of Hutte. In the next generation was Laurence Ireland, the builder of the existing hall, or the greater part of it, and the ancient chapel. He died in or before 1485, leaving to his son John the work of completing the hall. In the seventeenth century, the male line again failing, the estate was carried by marriage into the family of the Andertons, of Lostock. Sir Francis Anderton, the sixth and last baronet, narrowly escaped the loss of his head after the troubles of 1715, and spent the last thirty years of his life at Lydiate Hall, his relative, Mr. Blundell, of Ince, being his surety that he would not go more than six miles away. On his death the estate went to the Blundells, in which family it has ever since remained.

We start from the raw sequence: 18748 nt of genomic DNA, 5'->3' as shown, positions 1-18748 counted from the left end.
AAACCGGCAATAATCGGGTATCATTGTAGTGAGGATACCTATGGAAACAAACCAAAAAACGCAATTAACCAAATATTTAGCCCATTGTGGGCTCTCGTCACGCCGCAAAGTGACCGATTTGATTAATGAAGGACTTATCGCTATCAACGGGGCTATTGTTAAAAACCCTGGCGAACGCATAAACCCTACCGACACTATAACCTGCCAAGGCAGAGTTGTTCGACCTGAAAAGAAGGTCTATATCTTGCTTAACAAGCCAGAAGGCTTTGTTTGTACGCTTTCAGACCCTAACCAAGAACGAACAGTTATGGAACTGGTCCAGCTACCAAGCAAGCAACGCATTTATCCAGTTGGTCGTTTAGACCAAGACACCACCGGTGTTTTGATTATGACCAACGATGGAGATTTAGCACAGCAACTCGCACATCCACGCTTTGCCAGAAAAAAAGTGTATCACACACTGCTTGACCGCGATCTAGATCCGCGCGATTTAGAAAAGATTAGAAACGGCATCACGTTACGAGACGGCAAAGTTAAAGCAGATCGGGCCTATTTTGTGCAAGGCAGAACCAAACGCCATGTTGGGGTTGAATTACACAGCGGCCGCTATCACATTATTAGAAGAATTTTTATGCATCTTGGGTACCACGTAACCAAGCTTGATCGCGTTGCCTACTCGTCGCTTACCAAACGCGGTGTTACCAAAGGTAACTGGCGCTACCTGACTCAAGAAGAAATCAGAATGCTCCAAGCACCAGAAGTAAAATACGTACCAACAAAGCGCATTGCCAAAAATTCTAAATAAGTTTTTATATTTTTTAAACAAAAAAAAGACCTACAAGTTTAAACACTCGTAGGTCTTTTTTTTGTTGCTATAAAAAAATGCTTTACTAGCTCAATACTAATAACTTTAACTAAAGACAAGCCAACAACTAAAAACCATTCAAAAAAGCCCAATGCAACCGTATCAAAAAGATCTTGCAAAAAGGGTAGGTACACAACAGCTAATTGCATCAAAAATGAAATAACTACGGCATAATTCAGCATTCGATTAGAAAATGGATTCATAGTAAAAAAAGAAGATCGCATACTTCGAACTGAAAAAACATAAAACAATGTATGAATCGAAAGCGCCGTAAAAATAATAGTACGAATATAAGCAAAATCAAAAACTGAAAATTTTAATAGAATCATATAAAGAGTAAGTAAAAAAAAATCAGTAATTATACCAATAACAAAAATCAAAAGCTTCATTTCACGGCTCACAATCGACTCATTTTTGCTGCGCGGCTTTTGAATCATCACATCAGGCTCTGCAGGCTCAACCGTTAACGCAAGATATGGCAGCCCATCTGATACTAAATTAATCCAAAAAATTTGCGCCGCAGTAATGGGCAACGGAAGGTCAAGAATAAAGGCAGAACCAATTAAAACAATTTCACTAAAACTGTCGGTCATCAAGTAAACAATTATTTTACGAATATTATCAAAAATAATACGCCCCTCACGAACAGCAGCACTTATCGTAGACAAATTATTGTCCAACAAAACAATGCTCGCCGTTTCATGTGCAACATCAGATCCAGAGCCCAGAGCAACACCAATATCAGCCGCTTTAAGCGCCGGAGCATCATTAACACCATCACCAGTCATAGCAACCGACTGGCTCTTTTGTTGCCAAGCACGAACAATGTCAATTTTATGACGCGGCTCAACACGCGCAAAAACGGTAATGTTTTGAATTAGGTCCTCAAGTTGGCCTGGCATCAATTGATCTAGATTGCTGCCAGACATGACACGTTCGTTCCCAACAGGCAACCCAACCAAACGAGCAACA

The ancient chapel (frequently but erroneously termed the abbey) was first visited. It is a picturesque ruin, standing a little to the south of the hall, and consisting of a nave and castellated tower, the architecture being of the florid style which prevailed at the end of the fifteenth century. It was founded by Laurence Ireland and his wife Katherine, and intended for a domestic chapel. It was probably used for that purpose from the time of its erection until about 1567, when all Catholic services were stopped by order of Queen Elizabeth. It was dedicated to St. Katherine of Alexandria, the patron saint of Katherine Ireland. The founders' coat of arms appears over the porch, and their initials are on the hoodmould corbels.

From the ancient chapel the party was led by Father Powell across the road to the new Roman Catholic Church of Our Lady, and there shown the famous alabaster carved panels formerly in the ancient chapel, now inserted in the pulpit of the new church. They are intended to illustrate the legend of St. Katherine. According to this legend St. Katherine, of Alexandria,